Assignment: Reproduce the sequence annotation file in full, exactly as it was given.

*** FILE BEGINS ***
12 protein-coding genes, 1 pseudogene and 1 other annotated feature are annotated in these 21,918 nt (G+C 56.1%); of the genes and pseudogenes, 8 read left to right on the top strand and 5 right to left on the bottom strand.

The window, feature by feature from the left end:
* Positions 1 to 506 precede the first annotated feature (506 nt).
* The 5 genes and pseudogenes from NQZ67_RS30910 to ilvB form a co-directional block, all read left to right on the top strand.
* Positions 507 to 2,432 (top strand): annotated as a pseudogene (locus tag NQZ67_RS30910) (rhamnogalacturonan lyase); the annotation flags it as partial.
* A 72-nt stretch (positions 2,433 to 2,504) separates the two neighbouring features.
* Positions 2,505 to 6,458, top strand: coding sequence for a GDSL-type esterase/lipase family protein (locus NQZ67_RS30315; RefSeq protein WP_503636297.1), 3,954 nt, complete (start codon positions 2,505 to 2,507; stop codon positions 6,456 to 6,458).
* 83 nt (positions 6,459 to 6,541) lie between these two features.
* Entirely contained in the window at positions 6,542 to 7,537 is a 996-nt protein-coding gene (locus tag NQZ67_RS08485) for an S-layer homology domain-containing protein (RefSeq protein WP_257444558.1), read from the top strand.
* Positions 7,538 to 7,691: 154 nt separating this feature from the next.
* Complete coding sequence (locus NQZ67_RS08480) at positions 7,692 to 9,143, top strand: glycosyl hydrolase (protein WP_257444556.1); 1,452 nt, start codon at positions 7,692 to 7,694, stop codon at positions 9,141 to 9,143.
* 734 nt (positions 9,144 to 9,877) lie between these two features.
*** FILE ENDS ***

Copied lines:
12 protein-coding genes, 1 pseudogene and 1 other annotated feature are annotated in these 21,918 nt (G+C 56.1%); of the genes and pseudogenes, 8 read left to right on the top strand and 5 right to left on the bottom strand.

The window, feature by feature from the left end:
* Positions 1 to 506 precede the first annotated feature (506 nt).
* The 5 genes and pseudogenes from NQZ67_RS30910 to ilvB form a co-directional block, all read left to right on the top strand.
* Positions 507 to 2,432 (top strand): annotated as a pseudogene (locus tag NQZ67_RS30910) (rhamnogalacturonan lyase); the annotation flags it as partial.
* A 72-nt stretch (positions 2,433 to 2,504) separates the two neighbouring features.
* Positions 2,505 to 6,458, top strand: coding sequence for a GDSL-type esterase/lipase family protein (locus NQZ67_RS30315; RefSeq protein WP_503636297.1), 3,954 nt, complete (start codon positions 2,505 to 2,507; stop codon positions 6,456 to 6,458).
* 83 nt (positions 6,459 to 6,541) lie between these two features.
* Entirely contained in the window at positions 6,542 to 7,537 is a 996-nt protein-coding gene (locus tag NQZ67_RS08485) for an S-layer homology domain-containing protein (RefSeq protein WP_257444558.1), read from the top strand.
* Positions 7,538 to 7,691: 154 nt separating this feature from the next.
* Complete coding sequence (locus NQZ67_RS08480) at positions 7,692 to 9,143, top strand: glycosyl hydrolase (protein WP_257444556.1); 1,452 nt, start codon at positions 7,692 to 7,694, stop codon at positions 9,141 to 9,143.
* 734 nt (positions 9,144 to 9,877) lie between these two features.